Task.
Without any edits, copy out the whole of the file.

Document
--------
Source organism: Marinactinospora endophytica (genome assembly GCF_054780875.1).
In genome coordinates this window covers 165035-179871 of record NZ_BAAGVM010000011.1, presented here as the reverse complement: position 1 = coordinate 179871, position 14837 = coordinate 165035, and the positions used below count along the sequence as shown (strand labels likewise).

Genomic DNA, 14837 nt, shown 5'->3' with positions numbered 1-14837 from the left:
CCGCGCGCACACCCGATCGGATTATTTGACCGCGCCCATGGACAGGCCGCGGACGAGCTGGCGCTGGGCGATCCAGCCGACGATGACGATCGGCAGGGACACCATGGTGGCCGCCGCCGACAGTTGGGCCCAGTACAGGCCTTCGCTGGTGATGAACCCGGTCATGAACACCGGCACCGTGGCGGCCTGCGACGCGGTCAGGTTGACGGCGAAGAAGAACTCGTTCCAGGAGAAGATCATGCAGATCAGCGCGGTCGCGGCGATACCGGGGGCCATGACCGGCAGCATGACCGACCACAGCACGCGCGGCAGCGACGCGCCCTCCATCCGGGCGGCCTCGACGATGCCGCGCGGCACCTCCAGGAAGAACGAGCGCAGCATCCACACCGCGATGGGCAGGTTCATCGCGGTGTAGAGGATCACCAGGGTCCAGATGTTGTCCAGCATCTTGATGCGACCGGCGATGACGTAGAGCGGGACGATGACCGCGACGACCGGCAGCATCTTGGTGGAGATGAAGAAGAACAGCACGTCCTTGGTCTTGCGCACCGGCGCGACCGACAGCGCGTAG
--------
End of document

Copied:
Source organism: Marinactinospora endophytica (genome assembly GCF_054780875.1).
In genome coordinates this window covers 165035-179871 of record NZ_BAAGVM010000011.1, presented here as the reverse complement: position 1 = coordinate 179871, position 14837 = coordinate 165035, and the positions used below count along the sequence as shown (strand labels likewise).

Genomic DNA, 14837 nt, shown 5'->3' with positions numbered 1-14837 from the left:
CCGCGCGCACACCCGATCGGATTATTTGACCGCGCCCATGGACAGGCCGCGGACGAGCTGGCGCTGGGCGATCCAGCCGACGATGACGATCGGCAGGGACACCATGGTGGCCGCCGCCGACAGTTGGGCCCAGTACAGGCCTTCGCTGGTGATGAACCCGGTCATGAACACCGGCACCGTGGCGGCCTGCGACGCGGTCAGGTTGACGGCGAAGAAGAACTCGTTCCAGGAGAAGATCATGCAGATCAGCGCGGTCGCGGCGATACCGGGGGCCATGACCGGCAGCATGACCGACCACAGCACGCGCGGCAGCGACGCGCCCTCCATCCGGGCGGCCTCGACGATGCCGCGCGGCACCTCCAGGAAGAACGAGCGCAGCATCCACACCGCGATGGGCAGGTTCATCGCGGTGTAGAGGATCACCAGGGTCCAGATGTTGTCCAGCATCTTGATGCGACCGGCGATGACGTAGAGCGGGACGATGACCGCGACGACCGGCAGCATCTTGGTGGAGATGAAGAAGAACAGCACGTCCTTGGTCTTGCGCACCGGCGCGACCGACAGCGCGTAG